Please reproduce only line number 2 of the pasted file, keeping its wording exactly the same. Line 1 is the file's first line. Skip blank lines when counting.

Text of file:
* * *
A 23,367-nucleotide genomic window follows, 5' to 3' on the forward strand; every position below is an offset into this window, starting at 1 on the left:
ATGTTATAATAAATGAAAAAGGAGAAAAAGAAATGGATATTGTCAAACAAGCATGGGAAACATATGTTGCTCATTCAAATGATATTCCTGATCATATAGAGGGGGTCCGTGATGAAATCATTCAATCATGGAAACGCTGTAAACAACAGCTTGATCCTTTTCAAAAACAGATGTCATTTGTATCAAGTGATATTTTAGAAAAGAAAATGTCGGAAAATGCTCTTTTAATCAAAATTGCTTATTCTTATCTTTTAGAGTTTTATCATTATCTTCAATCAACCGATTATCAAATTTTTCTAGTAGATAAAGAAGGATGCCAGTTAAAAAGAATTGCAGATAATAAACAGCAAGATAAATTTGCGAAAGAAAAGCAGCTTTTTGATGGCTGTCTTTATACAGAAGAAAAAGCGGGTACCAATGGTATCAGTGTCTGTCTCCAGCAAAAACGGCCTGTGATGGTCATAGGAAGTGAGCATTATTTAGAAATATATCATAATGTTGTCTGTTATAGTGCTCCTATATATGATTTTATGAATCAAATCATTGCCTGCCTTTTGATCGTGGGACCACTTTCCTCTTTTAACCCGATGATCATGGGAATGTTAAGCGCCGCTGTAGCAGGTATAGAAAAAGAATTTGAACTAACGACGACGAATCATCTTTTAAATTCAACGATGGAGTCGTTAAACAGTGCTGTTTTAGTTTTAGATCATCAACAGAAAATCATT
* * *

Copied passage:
ATGTTATAATAAATGAAAAAGGAGAAAAAGAAATGGATATTGTCAAACAAGCATGGGAAACATATGTTGCTCATTCAAATGATATTCCTGATCATATAGAGGGGGTCCGTGATGAAATCATTCAATCATGGAAACGCTGTAAACAACAGCTTGATCCTTTTCAAAAACAGATGTCATTTGTATCAAGTGATATTTTAGAAAAGAAAATGTCGGAAAATGCTCTTTTAATCAAAATTGCTTATTCTTATCTTTTAGAGTTTTATCATTATCTTCAATCAACCGATTATCAAATTTTTCTAGTAGATAAAGAAGGATGCCAGTTAAAAAGAATTGCAGATAATAAACAGCAAGATAAATTTGCGAAAGAAAAGCAGCTTTTTGATGGCTGTCTTTATACAGAAGAAAAAGCGGGTACCAATGGTATCAGTGTCTGTCTCCAGCAAAAACGGCCTGTGATGGTCATAGGAAGTGAGCATTATTTAGAAATATATCATAATGTTGTCTGTTATAGTGCTCCTATATATGATTTTATGAATCAAATCATTGCCTGCCTTTTGATCGTGGGACCACTTTCCTCTTTTAACCCGATGATCATGGGAATGTTAAGCGCCGCTGTAGCAGGTATAGAAAAAGAATTTGAACTAACGACGACGAATCATCTTTTAAATTCAACGATGGAGTCGTTAAACAGTGCTGTTTTAGTTTTAGATCATCAACAGAAAATCATT